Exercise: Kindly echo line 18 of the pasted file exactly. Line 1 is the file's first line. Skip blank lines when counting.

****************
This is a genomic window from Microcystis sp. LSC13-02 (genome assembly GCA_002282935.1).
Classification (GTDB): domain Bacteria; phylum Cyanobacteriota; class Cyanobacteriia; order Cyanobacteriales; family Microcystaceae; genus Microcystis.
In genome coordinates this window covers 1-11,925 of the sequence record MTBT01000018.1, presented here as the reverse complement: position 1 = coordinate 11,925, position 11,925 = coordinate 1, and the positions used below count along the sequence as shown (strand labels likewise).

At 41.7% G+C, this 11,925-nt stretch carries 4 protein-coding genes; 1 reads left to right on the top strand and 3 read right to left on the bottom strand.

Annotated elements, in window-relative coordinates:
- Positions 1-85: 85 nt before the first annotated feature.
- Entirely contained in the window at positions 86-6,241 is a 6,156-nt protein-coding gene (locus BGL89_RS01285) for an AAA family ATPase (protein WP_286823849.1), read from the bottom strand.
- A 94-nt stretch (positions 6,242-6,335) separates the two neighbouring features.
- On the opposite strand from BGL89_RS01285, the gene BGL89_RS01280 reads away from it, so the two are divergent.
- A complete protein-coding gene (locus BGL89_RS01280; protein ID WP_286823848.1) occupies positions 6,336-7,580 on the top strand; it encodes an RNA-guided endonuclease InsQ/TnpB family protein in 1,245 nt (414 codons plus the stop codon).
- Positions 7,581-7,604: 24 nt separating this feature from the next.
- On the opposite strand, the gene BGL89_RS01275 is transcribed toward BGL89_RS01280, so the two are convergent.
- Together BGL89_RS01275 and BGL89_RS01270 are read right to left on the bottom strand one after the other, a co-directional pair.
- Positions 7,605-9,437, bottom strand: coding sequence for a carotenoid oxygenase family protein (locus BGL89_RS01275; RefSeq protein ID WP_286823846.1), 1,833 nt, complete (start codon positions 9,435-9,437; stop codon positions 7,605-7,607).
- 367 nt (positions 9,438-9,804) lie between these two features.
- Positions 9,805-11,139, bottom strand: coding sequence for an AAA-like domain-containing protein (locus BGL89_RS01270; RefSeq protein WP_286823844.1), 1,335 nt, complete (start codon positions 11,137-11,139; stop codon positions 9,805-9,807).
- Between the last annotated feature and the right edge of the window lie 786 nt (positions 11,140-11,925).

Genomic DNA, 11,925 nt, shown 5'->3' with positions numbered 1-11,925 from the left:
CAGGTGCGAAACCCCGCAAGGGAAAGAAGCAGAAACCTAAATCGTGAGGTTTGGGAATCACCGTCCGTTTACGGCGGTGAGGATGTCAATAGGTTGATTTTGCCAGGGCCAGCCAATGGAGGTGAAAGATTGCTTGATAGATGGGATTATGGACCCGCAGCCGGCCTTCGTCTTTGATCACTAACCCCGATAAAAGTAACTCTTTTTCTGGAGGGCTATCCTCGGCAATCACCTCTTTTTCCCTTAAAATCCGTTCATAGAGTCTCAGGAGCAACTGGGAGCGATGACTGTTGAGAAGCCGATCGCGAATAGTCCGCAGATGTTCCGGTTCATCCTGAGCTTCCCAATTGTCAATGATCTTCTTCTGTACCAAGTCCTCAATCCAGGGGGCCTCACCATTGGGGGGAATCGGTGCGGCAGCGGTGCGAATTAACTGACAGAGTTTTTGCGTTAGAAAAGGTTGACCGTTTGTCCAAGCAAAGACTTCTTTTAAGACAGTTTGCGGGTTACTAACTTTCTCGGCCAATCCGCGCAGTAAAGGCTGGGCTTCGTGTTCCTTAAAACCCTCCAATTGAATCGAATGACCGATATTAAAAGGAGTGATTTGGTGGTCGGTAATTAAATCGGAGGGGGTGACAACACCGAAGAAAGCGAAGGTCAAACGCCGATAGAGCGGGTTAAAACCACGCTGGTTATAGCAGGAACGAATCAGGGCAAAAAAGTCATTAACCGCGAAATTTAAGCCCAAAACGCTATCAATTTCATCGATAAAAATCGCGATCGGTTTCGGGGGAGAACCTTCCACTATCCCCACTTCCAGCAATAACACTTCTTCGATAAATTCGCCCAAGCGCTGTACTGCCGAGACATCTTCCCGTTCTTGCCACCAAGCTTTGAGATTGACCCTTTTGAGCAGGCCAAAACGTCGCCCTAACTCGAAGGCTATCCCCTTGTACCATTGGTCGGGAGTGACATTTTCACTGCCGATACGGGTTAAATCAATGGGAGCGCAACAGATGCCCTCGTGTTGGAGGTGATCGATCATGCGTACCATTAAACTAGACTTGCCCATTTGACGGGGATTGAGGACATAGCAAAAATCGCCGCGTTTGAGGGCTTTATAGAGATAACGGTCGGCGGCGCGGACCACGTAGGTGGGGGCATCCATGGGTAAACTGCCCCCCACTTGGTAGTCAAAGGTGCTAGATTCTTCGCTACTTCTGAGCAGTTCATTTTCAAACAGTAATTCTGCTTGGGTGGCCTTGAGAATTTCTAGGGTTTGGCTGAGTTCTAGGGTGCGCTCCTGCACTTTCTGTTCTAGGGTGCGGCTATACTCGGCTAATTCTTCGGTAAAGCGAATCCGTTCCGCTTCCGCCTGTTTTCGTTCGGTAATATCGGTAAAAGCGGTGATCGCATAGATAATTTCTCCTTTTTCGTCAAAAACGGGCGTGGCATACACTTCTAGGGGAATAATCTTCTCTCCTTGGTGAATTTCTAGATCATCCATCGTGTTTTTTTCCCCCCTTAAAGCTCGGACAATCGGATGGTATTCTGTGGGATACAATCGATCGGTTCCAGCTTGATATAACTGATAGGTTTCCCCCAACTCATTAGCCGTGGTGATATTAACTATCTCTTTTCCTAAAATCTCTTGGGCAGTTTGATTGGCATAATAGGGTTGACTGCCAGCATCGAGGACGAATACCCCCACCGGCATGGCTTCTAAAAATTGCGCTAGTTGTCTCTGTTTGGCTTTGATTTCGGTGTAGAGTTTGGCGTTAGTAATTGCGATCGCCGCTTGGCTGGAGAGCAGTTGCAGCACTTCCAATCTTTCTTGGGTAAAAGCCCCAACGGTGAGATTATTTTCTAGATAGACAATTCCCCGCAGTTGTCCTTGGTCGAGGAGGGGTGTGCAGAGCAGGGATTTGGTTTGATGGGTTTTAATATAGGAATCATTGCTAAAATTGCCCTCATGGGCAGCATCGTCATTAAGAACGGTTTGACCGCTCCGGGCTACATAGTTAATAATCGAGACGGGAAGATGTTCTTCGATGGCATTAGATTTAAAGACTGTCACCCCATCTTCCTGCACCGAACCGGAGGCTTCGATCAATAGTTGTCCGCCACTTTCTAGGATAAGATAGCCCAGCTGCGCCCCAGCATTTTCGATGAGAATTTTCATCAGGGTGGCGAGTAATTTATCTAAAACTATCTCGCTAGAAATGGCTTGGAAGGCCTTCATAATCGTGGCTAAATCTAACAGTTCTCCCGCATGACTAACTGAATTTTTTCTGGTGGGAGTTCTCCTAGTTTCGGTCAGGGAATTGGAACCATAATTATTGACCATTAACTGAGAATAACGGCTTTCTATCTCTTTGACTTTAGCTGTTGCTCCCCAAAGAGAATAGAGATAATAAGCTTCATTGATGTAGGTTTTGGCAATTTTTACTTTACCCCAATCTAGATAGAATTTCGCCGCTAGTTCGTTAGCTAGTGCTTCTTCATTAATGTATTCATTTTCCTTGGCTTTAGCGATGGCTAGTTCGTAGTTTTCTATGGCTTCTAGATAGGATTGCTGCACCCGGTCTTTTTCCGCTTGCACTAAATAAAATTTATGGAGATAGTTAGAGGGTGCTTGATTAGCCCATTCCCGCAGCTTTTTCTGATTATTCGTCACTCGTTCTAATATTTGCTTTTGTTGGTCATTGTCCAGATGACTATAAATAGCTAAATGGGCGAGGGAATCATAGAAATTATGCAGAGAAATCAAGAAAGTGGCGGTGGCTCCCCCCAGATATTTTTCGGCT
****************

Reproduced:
Genomic DNA, 11,925 nt, shown 5'->3' with positions numbered 1-11,925 from the left: